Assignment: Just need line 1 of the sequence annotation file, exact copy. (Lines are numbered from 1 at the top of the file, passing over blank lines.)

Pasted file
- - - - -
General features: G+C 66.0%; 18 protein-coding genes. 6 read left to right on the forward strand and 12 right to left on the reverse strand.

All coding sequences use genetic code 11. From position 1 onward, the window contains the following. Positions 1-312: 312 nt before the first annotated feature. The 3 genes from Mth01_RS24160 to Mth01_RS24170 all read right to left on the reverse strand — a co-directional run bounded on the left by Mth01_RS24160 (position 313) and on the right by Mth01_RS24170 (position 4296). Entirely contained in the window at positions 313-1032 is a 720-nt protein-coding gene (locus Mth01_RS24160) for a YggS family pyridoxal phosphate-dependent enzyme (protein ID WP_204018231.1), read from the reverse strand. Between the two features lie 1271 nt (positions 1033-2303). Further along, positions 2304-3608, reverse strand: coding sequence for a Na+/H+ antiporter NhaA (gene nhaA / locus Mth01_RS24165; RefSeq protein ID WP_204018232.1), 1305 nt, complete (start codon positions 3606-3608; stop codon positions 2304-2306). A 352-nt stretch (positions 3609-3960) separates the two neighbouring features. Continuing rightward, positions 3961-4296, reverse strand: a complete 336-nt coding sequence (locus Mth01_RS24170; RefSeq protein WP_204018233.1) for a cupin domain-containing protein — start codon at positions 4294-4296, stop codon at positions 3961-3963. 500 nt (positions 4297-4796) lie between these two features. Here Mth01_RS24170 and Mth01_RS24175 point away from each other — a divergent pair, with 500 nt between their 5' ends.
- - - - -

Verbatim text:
General features: G+C 66.0%; 18 protein-coding genes. 6 read left to right on the forward strand and 12 right to left on the reverse strand.